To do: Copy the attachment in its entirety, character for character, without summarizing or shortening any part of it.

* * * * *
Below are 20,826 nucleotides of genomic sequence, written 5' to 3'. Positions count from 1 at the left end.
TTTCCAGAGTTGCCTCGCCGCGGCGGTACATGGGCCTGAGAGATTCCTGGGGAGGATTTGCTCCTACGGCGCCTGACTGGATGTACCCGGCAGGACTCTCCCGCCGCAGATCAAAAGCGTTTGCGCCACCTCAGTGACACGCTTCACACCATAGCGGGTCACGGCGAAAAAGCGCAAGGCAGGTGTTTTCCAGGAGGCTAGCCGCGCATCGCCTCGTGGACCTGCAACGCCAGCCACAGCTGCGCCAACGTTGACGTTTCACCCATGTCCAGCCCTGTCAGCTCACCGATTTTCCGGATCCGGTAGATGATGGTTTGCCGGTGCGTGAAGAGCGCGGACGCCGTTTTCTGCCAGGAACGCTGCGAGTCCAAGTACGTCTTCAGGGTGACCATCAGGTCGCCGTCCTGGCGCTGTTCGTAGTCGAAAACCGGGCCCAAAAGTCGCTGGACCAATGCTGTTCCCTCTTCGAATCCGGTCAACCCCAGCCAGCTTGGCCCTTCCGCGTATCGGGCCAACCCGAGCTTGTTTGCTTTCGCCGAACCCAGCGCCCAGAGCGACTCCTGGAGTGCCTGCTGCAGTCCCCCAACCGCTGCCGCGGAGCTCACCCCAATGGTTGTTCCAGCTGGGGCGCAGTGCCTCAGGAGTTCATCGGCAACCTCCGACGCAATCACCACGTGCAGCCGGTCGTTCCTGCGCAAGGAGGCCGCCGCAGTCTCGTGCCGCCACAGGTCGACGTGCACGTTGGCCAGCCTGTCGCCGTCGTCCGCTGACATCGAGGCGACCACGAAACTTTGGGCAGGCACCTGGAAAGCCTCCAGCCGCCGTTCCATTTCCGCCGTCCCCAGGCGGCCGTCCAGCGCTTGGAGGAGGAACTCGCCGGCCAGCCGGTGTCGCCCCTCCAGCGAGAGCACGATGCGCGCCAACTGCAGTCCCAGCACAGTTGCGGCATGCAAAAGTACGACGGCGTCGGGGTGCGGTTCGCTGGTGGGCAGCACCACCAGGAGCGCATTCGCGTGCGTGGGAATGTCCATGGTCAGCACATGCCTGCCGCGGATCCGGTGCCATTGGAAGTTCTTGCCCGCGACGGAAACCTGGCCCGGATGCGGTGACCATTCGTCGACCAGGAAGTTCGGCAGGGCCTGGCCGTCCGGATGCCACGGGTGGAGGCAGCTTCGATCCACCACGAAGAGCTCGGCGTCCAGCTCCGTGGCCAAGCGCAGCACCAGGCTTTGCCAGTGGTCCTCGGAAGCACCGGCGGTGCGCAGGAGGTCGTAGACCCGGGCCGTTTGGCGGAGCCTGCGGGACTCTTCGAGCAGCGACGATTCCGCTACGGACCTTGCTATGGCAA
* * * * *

Below are 20,826 nucleotides of genomic sequence, written 5' to 3'. Positions count from 1 at the left end.
TTTCCAGAGTTGCCTCGCCGCGGCGGTACATGGGCCTGAGAGATTCCTGGGGAGGATTTGCTCCTACGGCGCCTGACTGGATGTACCCGGCAGGACTCTCCCGCCGCAGATCAAAAGCGTTTGCGCCACCTCAGTGACACGCTTCACACCATAGCGGGTCACGGCGAAAAAGCGCAAGGCAGGTGTTTTCCAGGAGGCTAGCCGCGCATCGCCTCGTGGACCTGCAACGCCAGCCACAGCTGCGCCAACGTTGACGTTTCACCCATGTCCAGCCCTGTCAGCTCACCGATTTTCCGGATCCGGTAGATGATGGTTTGCCGGTGCGTGAAGAGCGCGGACGCCGTTTTCTGCCAGGAACGCTGCGAGTCCAAGTACGTCTTCAGGGTGACCATCAGGTCGCCGTCCTGGCGCTGTTCGTAGTCGAAAACCGGGCCCAAAAGTCGCTGGACCAATGCTGTTCCCTCTTCGAATCCGGTCAACCCCAGCCAGCTTGGCCCTTCCGCGTATCGGGCCAACCCGAGCTTGTTTGCTTTCGCCGAACCCAGCGCCCAGAGCGACTCCTGGAGTGCCTGCTGCAGTCCCCCAACCGCTGCCGCGGAGCTCACCCCAATGGTTGTTCCAGCTGGGGCGCAGTGCCTCAGGAGTTCATCGGCAACCTCCGACGCAATCACCACGTGCAGCCGGTCGTTCCTGCGCAAGGAGGCCGCCGCAGTCTCGTGCCGCCACAGGTCGACGTGCACGTTGGCCAGCCTGTCGCCGTCGTCCGCTGACATCGAGGCGACCACGAAACTTTGGGCAGGCACCTGGAAAGCCTCCAGCCGCCGTTCCATTTCCGCCGTCCCCAGGCGGCCGTCCAGCGCTTGGAGGAGGAACTCGCCGGCCAGCCGGTGTCGCCCCTCCAGCGAGAGCACGATGCGCGCCAACTGCAGTCCCAGCACAGTTGCGGCATGCAAAAGTACGACGGCGTCGGGGTGCGGTTCGCTGGTGGGCAGCACCACCAGGAGCGCATTCGCGTGCGTGGGAATGTCCATGGTCAGCACATGCCTGCCGCGGATCCGGTGCCATTGGAAGTTCTTGCCCGCGACGGAAACCTGGCCCGGATGCGGTGACCATTCGTCGACCAGGAAGTTCGGCAGGGCCTGGCCGTCCGGATGCCACGGGTGGAGGCAGCTTCGATCCACCACGAAGAGCTCGGCGTCCAGCTCCGTGGCCAAGCGCAGCACCAGGCTTTGCCAGTGGTCCTCGGAAGCACCGGCGGTGCGCAGGAGGTCGTAGACCCGGGCCGTTTGGCGGAGCCTGCGGGACTCTTCGAGCAGCGACGATTCCGCTACGGACCTTGCTATGGCAA